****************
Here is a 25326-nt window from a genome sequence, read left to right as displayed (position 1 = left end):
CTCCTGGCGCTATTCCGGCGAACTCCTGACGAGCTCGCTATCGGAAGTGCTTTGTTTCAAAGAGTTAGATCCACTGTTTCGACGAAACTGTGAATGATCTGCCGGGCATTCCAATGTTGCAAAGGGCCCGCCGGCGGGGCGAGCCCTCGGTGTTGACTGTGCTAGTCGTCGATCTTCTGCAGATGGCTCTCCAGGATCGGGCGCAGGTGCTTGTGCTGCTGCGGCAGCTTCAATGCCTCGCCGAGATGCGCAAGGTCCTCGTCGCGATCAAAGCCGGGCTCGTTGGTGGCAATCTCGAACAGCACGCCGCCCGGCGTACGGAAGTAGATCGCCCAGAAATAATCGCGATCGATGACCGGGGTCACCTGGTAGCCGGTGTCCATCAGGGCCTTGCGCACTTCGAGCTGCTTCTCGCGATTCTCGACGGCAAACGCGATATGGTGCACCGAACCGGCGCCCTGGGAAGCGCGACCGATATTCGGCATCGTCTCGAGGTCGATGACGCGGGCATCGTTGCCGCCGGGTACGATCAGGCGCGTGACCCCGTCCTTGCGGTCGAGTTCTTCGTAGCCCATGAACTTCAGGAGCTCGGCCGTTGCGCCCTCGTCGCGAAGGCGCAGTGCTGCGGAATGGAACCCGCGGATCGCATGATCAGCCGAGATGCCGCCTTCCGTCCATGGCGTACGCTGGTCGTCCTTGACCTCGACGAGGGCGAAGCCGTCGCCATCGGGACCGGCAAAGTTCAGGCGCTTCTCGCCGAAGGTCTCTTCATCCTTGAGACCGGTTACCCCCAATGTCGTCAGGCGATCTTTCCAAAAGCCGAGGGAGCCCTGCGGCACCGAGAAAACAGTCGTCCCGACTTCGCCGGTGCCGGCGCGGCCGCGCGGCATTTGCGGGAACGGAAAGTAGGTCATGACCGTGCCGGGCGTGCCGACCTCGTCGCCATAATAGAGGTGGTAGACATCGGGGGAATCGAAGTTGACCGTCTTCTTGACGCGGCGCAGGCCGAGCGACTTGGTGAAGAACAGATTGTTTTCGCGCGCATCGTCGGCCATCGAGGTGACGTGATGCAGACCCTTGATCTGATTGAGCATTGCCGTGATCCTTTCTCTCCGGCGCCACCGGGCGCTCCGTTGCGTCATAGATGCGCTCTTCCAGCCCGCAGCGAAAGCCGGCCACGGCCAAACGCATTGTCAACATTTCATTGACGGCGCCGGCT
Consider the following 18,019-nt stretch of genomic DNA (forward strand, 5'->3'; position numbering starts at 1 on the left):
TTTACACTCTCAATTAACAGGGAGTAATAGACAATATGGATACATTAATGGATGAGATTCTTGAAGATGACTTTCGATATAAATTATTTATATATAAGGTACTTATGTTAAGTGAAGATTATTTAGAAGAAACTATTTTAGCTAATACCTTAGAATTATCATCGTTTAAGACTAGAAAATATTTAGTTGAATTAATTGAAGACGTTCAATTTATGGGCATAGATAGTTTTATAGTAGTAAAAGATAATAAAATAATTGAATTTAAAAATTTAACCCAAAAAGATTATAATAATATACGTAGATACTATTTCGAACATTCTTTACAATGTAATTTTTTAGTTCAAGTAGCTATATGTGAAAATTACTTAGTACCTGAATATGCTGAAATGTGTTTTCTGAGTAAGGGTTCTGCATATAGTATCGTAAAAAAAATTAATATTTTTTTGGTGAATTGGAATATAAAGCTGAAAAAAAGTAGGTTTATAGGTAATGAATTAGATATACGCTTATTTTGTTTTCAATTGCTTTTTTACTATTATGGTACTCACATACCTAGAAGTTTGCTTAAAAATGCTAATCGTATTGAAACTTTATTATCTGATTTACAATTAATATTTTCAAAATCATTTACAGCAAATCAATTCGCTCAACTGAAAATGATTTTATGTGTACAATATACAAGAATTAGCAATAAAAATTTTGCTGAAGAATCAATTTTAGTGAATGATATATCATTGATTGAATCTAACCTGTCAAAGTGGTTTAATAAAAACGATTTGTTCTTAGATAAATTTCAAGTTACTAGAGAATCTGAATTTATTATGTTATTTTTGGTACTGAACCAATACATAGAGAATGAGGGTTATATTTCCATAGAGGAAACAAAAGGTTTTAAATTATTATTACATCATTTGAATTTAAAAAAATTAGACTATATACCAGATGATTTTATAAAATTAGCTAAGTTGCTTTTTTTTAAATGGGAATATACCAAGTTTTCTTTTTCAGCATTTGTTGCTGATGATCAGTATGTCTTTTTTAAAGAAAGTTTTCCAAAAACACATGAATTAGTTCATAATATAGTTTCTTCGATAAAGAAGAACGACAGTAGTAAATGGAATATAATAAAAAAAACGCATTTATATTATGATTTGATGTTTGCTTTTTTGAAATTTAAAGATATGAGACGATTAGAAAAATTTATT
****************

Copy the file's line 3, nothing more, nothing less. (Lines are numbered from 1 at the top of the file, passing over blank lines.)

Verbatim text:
Consider the following 18,019-nt stretch of genomic DNA (forward strand, 5'->3'; position numbering starts at 1 on the left):